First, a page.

Difference between Immigrants, Refugees, and Asylees: An immigrant comes to the country of their own accord. Some would argue that often circumstances in their countries are so difficult that they have to look at other options, but they are not forced from their homes. Refugees and asylees must have a “well-founded fear of persecution due to race, religion, nationality, political opinion, or membership in a particular social group.”* The difference is that refugees get permission to come to a country before they arrive, whereas asylees receive permission after they arrive.

Important things to remember: Research has shown there to be four main categories of stress experienced by refugees. These are Traumatic Stress, Resettlement Stress, Acculturation Stress, and Isolation Stress.  A key part of working through this is strengthening areas that contribute to resilience in people. Among other things, family and community support for the refugee contributes to resilience and ability to move forward. Community matters. Family matters.

As I think about the current crisis, I think the photograph at the top says it all, so in closing, I will repeat it: “….But imagine for a second if it were you; your child in your arms; the world you knew torn apart around you. There is no price you would not pay; There is no wall you would not climb.”**

I highly recommend the film The Good Lie. The movie came out last year, but was not widely shown. It tells the story of the Lost Boys and Girls of Sudan, orphans who walked thousands of miles to get to refugee camps in Kenya. It is a poignant look at the refugee journey and the tenacity it takes to resettle.  I’ve included the trailer for the movie here.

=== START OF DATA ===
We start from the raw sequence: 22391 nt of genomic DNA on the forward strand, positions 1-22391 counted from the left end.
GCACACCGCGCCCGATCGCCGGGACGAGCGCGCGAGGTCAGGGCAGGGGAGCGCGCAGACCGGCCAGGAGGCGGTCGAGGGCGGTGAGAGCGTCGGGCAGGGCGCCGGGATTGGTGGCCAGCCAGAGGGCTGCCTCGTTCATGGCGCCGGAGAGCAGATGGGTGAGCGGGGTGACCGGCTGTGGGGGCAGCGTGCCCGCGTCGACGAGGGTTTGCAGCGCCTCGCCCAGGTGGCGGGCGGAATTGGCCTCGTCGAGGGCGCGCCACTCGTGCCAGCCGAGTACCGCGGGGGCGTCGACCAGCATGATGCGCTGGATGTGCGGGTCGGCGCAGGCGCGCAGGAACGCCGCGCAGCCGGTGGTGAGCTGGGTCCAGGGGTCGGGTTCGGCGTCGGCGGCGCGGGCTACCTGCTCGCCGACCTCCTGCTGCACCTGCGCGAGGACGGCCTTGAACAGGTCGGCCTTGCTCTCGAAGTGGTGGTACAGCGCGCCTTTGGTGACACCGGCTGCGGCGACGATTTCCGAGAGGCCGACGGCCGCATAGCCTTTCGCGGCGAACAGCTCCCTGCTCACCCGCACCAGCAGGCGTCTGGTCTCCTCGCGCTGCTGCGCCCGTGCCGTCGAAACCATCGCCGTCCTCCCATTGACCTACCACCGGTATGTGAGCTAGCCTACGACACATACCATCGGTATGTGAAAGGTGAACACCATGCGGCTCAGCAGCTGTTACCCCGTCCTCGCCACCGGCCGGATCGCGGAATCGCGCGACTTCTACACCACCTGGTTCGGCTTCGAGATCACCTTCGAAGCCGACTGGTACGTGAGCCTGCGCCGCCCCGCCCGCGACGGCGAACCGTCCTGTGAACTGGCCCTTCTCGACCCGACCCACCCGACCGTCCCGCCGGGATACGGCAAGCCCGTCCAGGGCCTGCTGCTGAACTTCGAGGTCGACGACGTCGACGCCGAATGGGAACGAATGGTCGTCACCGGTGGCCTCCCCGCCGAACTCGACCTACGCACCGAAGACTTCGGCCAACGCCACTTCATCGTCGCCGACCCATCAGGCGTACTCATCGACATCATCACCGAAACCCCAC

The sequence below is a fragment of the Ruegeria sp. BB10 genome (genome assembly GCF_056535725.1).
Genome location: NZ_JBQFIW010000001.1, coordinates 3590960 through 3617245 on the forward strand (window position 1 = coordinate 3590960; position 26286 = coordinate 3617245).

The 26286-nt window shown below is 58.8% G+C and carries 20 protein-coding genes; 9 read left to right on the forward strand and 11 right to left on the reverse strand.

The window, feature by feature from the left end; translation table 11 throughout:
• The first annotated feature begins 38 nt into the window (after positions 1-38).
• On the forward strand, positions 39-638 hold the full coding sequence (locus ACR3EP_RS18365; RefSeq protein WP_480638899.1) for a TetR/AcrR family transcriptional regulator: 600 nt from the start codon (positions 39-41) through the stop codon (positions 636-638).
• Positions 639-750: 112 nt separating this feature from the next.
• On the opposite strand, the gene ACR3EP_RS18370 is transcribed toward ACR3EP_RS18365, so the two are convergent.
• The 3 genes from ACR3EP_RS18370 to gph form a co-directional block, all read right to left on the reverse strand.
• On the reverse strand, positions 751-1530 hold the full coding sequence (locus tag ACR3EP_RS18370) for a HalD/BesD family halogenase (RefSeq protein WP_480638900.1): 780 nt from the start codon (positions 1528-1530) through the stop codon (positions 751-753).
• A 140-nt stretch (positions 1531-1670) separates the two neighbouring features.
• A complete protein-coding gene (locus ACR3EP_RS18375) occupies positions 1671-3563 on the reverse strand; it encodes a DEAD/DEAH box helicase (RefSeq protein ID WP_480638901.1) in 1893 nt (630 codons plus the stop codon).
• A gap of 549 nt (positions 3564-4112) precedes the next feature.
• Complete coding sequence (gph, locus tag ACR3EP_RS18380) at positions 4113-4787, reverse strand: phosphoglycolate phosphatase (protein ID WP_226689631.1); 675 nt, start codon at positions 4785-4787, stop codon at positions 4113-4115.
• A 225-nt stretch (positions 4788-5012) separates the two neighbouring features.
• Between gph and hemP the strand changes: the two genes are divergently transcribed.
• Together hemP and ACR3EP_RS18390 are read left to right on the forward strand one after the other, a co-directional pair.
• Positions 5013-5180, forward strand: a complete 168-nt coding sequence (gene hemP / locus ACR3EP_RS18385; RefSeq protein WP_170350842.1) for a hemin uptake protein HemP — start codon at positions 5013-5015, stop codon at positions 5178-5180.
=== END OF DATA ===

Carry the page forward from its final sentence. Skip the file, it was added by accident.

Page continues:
**Jean-Claude Juncker, President of the European Commission

12 thoughts on “Self-Sufficiency in 8 Months – How to Settle a Refugee

  1. I hope you don’t mind – I linked this to a blog I just sent out. You do such a good job explaining what a refugee is, I wanted everyone to read your description. Thanks!


  2. Thanks for your unbiased, objective information on this matter. It is overwhelming for countries and for individuals and families leaving their country. Why not a Department of Peace, instead of a Department of Defense?

    Liked by 1 person

  3. I learned a lot from this post, even after working with refugees on both ends of the process. I too feel it’s good to get them self-sufficient as quickly as possible. It gives them a sense of productivity and helps them not get trapped in the welfare trap. Of course, really getting acculturated may take a generation! It’s good to try to understand where they have come from and what the have been through.
    I just saw The Good Lie on the plane last week and thought it was great! One last random thought: I wish we could do more to prevent refugees from becoming refugees in the first place. To encourage a world of peace and safety where children and culture can thrive. No one really wants to leave their home and start all over in a new country. But I have no practical answers for that, just prayers for the Prince of Peace to reign!


  4. Thanks for the post! People have been asking me how it works in the States and I hadn’t gotten around to looking it up yet.

    After working in a couple different refugee homes I actually support the goal of quickly achieving self-sufficiency. 8 months seems a bit short but I have seen it work. Not that these people know everything, but they know enough of the local language and where they can go to get assistance.

    Sure there will always be people who were also incapable of self-sufficiency in their home countries, but yet they obviously had it together enough to somehow make it to (in my case) Europe. As a social worker, I always want to build up the personal resources that individuals possess and one of them that pops up again and again is the ability to network. You are absolutely right: community matters.


  5. You know, I just really can’t imagine how hard this is. As a cross-cultural worker, I know that when I get weary of my adopted culture, I can simply take — or wait for — an appointed break time. Not so with refugees and immigrants, and that must be so hard, especially over long periods of time. Can’t even imagine.